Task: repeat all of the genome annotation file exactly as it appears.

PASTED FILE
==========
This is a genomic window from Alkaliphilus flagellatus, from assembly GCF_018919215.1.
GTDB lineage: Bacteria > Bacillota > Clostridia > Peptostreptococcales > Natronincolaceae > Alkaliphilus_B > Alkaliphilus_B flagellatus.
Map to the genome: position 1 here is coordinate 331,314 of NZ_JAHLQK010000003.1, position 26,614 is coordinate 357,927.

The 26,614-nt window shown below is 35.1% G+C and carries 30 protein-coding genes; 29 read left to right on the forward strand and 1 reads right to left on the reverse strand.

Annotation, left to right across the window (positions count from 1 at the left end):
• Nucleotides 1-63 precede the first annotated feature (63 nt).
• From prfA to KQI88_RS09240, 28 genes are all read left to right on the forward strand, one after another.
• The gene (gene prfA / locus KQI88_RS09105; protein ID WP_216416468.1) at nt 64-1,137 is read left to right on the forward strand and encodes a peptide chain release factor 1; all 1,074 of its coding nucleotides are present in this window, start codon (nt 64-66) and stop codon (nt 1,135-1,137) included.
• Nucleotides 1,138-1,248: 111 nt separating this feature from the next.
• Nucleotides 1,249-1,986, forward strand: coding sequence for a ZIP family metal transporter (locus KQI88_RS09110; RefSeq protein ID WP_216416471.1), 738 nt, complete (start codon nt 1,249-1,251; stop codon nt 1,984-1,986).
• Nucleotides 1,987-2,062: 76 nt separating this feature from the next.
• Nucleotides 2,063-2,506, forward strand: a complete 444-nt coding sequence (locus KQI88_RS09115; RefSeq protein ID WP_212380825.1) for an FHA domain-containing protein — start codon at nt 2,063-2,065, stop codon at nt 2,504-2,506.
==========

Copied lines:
This is a genomic window from Alkaliphilus flagellatus, from assembly GCF_018919215.1.
GTDB lineage: Bacteria > Bacillota > Clostridia > Peptostreptococcales > Natronincolaceae > Alkaliphilus_B > Alkaliphilus_B flagellatus.
Map to the genome: position 1 here is coordinate 331,314 of NZ_JAHLQK010000003.1, position 26,614 is coordinate 357,927.

The 26,614-nt window shown below is 35.1% G+C and carries 30 protein-coding genes; 29 read left to right on the forward strand and 1 reads right to left on the reverse strand.

Annotation, left to right across the window (positions count from 1 at the left end):
• Nucleotides 1-63 precede the first annotated feature (63 nt).
• From prfA to KQI88_RS09240, 28 genes are all read left to right on the forward strand, one after another.
• The gene (gene prfA / locus KQI88_RS09105; protein ID WP_216416468.1) at nt 64-1,137 is read left to right on the forward strand and encodes a peptide chain release factor 1; all 1,074 of its coding nucleotides are present in this window, start codon (nt 64-66) and stop codon (nt 1,135-1,137) included.
• Nucleotides 1,138-1,248: 111 nt separating this feature from the next.
• Nucleotides 1,249-1,986, forward strand: coding sequence for a ZIP family metal transporter (locus KQI88_RS09110; RefSeq protein ID WP_216416471.1), 738 nt, complete (start codon nt 1,249-1,251; stop codon nt 1,984-1,986).
• Nucleotides 1,987-2,062: 76 nt separating this feature from the next.
• Nucleotides 2,063-2,506, forward strand: a complete 444-nt coding sequence (locus KQI88_RS09115; RefSeq protein ID WP_212380825.1) for an FHA domain-containing protein — start codon at nt 2,063-2,065, stop codon at nt 2,504-2,506.